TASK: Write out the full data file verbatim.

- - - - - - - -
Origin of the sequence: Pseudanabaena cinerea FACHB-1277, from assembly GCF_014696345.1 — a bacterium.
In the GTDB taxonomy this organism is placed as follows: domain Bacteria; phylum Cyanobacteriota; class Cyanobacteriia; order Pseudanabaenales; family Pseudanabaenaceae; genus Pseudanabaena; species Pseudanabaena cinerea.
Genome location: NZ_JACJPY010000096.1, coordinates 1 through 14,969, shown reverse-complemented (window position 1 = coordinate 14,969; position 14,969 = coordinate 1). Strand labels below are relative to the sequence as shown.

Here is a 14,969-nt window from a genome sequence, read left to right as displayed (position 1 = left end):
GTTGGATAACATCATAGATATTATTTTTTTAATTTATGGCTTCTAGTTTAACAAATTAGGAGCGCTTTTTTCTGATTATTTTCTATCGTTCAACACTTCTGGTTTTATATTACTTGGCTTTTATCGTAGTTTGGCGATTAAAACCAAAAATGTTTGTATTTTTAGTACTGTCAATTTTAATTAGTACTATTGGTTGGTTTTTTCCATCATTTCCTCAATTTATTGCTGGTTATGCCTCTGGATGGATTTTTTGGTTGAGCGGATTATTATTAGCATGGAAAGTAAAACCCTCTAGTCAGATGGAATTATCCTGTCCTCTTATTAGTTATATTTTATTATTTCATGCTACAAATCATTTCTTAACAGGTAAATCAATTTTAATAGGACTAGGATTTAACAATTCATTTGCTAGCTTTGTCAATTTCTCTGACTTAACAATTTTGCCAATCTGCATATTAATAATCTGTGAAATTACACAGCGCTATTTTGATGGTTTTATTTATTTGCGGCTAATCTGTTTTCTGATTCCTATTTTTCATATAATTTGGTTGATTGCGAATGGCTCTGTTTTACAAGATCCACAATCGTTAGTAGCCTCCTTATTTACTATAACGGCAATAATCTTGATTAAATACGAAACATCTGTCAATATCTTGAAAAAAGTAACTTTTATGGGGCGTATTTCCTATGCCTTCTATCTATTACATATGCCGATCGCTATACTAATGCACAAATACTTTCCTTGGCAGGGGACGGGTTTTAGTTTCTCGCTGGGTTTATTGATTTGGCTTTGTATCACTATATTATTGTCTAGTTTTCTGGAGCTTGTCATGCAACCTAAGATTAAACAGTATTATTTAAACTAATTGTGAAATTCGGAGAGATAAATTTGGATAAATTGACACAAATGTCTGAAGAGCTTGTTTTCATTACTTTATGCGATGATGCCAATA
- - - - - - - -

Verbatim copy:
Origin of the sequence: Pseudanabaena cinerea FACHB-1277, from assembly GCF_014696345.1 — a bacterium.
In the GTDB taxonomy this organism is placed as follows: domain Bacteria; phylum Cyanobacteriota; class Cyanobacteriia; order Pseudanabaenales; family Pseudanabaenaceae; genus Pseudanabaena; species Pseudanabaena cinerea.
Genome location: NZ_JACJPY010000096.1, coordinates 1 through 14,969, shown reverse-complemented (window position 1 = coordinate 14,969; position 14,969 = coordinate 1). Strand labels below are relative to the sequence as shown.

Here is a 14,969-nt window from a genome sequence, read left to right as displayed (position 1 = left end):
GTTGGATAACATCATAGATATTATTTTTTTAATTTATGGCTTCTAGTTTAACAAATTAGGAGCGCTTTTTTCTGATTATTTTCTATCGTTCAACACTTCTGGTTTTATATTACTTGGCTTTTATCGTAGTTTGGCGATTAAAACCAAAAATGTTTGTATTTTTAGTACTGTCAATTTTAATTAGTACTATTGGTTGGTTTTTTCCATCATTTCCTCAATTTATTGCTGGTTATGCCTCTGGATGGATTTTTTGGTTGAGCGGATTATTATTAGCATGGAAAGTAAAACCCTCTAGTCAGATGGAATTATCCTGTCCTCTTATTAGTTATATTTTATTATTTCATGCTACAAATCATTTCTTAACAGGTAAATCAATTTTAATAGGACTAGGATTTAACAATTCATTTGCTAGCTTTGTCAATTTCTCTGACTTAACAATTTTGCCAATCTGCATATTAATAATCTGTGAAATTACACAGCGCTATTTTGATGGTTTTATTTATTTGCGGCTAATCTGTTTTCTGATTCCTATTTTTCATATAATTTGGTTGATTGCGAATGGCTCTGTTTTACAAGATCCACAATCGTTAGTAGCCTCCTTATTTACTATAACGGCAATAATCTTGATTAAATACGAAACATCTGTCAATATCTTGAAAAAAGTAACTTTTATGGGGCGTATTTCCTATGCCTTCTATCTATTACATATGCCGATCGCTATACTAATGCACAAATACTTTCCTTGGCAGGGGACGGGTTTTAGTTTCTCGCTGGGTTTATTGATTTGGCTTTGTATCACTATATTATTGTCTAGTTTTCTGGAGCTTGTCATGCAACCTAAGATTAAACAGTATTATTTAAACTAATTGTGAAATTCGGAGAGATAAATTTGGATAAATTGACACAAATGTCTGAAGAGCTTGTTTTCATTACTTTATGCGATGATGCCAATA